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Author Topic: From half-timbered houses to more early medieval ships (WIP)  (Read 3476 times)

Offline PhilB

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Re: From half-timbered houses to more early medieval ships (WIP)
« Reply #45 on: September 07, 2020, 05:45:12 PM »
Construction continues. Here is a pic with both the fore and aft upper deck sections in place, as well as the keel segments, which will be radically trimmed down at some point. In the foreground you can see my first test ship, and in the background my first cog, with all its faults -erm- learning moments.



Next step is to get some paint on all the bits I've added, and do a much lighter greyish-brown wash over most of the wood surfaces before some of them become inaccessible. I still haven't decided if I should make the upper deck sections removable or not. There's not a lot of headroom under there, but I suppose I could still model bags, barrels, coils of rope and such stored in those spaces, but I couldn't place a miniature and then put the lid over it. Not enough space.

The plan is to add a railing along the top edge of the hull, as well as some additional braces inside. And then I have to decide if I want to leave it as is, or add bow and stern castles. What do you think?

Offline Pattus Magnus

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Re: From half-timbered houses to more early medieval ships (WIP)
« Reply #46 on: September 07, 2020, 06:00:05 PM »
I think if there are going to be fore and aft castles, gluing the deck in makes sense. You can develop the castles fully to get the playable spaces.

I am incorrigibly lazy, though!

Offline PhilB

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Re: From half-timbered houses to more early medieval ships (WIP)
« Reply #47 on: September 12, 2020, 12:40:58 PM »
Now the deck is glued in place, just waiting for it to dry before going after the paint. I slimmed down the mast by about 20-30% and trimmed down the bow post and the stern post to close to half their original width. I think it's looking much better. I've also begun applying some grey drybrushing, but I want to be careful not to lay it on too thick.





I've got a few more hull and interior details to get ironed out before deciding how to build up the forecastle and sterncastle. Here is a view with cardboard templates in place. My gut tells me that the forecastle is too big. But I also want enough space for several figures with 25mm washers as bases, so it's a tough call.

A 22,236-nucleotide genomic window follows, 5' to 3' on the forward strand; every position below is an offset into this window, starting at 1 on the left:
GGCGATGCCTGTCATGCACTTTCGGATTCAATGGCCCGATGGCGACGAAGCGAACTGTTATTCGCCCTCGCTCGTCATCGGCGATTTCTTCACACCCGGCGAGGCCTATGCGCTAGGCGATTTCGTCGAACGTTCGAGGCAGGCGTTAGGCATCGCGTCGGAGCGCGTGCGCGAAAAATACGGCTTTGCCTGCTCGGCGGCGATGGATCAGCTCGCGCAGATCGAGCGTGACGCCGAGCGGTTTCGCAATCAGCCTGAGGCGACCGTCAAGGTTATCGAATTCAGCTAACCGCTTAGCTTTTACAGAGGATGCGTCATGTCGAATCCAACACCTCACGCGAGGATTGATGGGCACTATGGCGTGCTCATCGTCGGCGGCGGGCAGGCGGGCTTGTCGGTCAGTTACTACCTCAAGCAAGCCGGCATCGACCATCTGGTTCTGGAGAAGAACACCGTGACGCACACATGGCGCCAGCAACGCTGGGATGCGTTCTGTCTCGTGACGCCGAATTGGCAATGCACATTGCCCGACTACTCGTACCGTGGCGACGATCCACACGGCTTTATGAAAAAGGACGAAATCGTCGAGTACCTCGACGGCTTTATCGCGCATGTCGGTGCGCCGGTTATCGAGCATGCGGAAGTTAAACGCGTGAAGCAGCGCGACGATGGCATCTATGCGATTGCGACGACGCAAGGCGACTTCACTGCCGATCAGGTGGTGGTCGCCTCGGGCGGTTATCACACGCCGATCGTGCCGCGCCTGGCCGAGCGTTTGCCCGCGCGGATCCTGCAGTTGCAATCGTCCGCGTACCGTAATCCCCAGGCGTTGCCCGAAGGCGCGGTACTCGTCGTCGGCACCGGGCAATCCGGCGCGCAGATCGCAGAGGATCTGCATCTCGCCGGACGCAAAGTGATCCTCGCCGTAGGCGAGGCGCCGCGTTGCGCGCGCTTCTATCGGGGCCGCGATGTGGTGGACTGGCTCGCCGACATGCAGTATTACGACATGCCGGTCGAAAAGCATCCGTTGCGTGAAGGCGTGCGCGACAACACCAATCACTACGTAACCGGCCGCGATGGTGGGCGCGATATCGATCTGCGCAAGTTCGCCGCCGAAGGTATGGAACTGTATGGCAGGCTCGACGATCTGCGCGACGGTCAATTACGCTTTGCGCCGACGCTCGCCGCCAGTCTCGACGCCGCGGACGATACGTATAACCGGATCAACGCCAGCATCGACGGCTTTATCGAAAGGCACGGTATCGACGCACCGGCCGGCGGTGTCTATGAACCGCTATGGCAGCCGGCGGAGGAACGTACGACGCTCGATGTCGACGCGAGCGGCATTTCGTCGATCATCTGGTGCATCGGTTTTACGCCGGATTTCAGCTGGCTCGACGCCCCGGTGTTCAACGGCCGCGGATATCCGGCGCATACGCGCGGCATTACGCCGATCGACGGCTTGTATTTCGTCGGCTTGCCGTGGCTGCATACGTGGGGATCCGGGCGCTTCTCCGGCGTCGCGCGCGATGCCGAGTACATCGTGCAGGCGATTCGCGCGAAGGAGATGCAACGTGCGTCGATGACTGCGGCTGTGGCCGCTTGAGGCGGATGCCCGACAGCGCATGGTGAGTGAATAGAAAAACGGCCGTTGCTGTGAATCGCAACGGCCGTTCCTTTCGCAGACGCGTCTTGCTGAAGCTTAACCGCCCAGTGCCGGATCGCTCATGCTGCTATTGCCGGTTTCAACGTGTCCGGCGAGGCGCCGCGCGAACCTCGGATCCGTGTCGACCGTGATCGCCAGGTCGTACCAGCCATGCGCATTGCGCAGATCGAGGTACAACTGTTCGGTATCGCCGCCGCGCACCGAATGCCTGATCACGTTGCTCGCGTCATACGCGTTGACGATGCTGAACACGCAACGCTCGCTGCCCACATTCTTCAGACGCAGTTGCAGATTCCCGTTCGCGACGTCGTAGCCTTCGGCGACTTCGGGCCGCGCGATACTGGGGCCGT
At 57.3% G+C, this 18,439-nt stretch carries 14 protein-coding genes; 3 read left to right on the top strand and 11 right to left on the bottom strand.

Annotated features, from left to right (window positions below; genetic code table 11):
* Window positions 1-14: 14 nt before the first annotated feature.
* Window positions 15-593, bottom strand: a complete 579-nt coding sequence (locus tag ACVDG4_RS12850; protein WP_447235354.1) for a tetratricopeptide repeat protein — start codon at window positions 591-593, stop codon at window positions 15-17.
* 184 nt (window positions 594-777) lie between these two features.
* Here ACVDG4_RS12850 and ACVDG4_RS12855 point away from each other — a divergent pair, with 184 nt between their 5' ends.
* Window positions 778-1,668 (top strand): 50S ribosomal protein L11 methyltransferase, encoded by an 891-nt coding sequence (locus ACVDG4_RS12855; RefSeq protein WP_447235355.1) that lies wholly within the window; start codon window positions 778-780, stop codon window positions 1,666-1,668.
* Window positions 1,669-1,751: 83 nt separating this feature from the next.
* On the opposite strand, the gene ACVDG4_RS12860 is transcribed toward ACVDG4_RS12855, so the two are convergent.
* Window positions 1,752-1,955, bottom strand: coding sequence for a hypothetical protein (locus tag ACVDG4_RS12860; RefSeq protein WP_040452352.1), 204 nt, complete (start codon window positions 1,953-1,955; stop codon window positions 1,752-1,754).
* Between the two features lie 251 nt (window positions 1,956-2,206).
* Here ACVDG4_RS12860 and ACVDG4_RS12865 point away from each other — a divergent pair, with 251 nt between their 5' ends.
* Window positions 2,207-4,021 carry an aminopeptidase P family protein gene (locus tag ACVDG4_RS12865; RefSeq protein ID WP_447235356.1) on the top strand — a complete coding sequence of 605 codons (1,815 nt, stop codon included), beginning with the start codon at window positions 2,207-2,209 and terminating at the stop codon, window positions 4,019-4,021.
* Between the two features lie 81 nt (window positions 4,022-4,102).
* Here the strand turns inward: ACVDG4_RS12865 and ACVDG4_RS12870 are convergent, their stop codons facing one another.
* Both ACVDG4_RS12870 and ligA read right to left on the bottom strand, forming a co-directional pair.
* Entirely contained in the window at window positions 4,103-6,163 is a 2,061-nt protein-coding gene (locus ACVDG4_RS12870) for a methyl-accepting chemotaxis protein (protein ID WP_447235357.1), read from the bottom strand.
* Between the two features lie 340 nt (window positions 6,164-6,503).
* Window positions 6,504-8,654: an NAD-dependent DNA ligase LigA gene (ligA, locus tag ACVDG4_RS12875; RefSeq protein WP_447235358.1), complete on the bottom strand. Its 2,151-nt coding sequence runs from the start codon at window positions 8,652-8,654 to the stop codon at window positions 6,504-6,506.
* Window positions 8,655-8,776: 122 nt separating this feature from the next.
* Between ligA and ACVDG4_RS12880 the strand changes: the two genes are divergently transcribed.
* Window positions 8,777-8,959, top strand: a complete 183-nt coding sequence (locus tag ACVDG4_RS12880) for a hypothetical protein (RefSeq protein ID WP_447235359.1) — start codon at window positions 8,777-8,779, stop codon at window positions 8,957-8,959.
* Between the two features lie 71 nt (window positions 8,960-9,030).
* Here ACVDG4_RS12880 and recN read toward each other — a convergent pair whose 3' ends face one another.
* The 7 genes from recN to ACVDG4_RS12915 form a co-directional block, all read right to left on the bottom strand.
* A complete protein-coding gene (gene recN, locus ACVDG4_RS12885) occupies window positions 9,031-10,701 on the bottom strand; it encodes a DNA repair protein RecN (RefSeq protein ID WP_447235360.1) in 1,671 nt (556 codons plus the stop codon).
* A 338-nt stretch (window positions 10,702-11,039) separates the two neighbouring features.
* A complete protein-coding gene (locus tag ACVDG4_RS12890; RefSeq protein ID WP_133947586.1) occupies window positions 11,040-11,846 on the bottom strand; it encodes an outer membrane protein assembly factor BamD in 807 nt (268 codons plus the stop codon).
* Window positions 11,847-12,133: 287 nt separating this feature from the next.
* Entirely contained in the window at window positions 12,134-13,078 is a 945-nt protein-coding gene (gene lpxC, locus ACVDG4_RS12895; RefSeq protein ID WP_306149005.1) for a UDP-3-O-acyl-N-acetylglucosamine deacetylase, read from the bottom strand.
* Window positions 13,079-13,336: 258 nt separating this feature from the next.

Offline Belisarius

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Re: From half-timbered houses to more early medieval ships (WIP)
« Reply #48 on: September 13, 2020, 03:05:29 AM »
Fabulous builds on both the houses and the ships . Im in awe of your carpentry skills . This is a great thread. ✔️

Offline PhilB

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Re: From half-timbered houses to more early medieval ships (WIP)
« Reply #49 on: September 13, 2020, 08:34:15 AM »
Thanks, Belisarius. But one of my goals in posting all these details is to show that building a model ship needn't be laboriously complicated. I know that serious model ship builders spend ages shaping the strakes and planking the hulls of their ships with fine woods that make them real works of art. My effort is a quick & dirty version of that, with a single sheet of wood for each side of the hull, not comparable at all to the wonderful ships of serious ship modelists.

I've tried to show that anybody here could build a similar ship with minimal tools and few cheap materials. The plywood veneer from a box of Brie cheese was a wonderful discovery, for this current model, I love using materials I've scrounged from the recycling bin.

Offline PhilB

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    • A Dragontooth Grognard
Re: From half-timbered houses to more early medieval ships (WIP)
« Reply #50 on: September 26, 2020, 05:51:37 PM »
Construction continues after a brief interlude to paint our new carport.

I'm struggling with the aft castle. I've got the underlying structure done, but can't decide if I should leave it completely open like in this first pic, with all the beams simply dry fit (and so a little tippy):



Or if I should blend the aft castle into the ship's structure with a sort of "skirt" like in this picture, with a cardboard template temporarily clipped in place:



Some period artwork shows the aft castle fully integrated with the ship's hull, even when it overhangs the sides of the stern, as it does here. But those are invariably ships with a stern rudder. This one will (soon!) have a side rudder, so it can't be fully enclosed. But I'm tempted by this skirt idea. What do you think?

Offline Codsticker

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Re: From half-timbered houses to more early medieval ships (WIP)
« Reply #51 on: September 28, 2020, 05:09:28 AM »
I don't have enough knowledge of the subject but my inclination is enclosed. In any event, I think your work so far very impressive.

Offline Gangleri

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Re: From half-timbered houses to more early medieval ships (WIP)
« Reply #52 on: September 28, 2020, 11:11:44 PM »
Love the curved roofs on the building and the "paintings" on the interior!  Ship looks great too.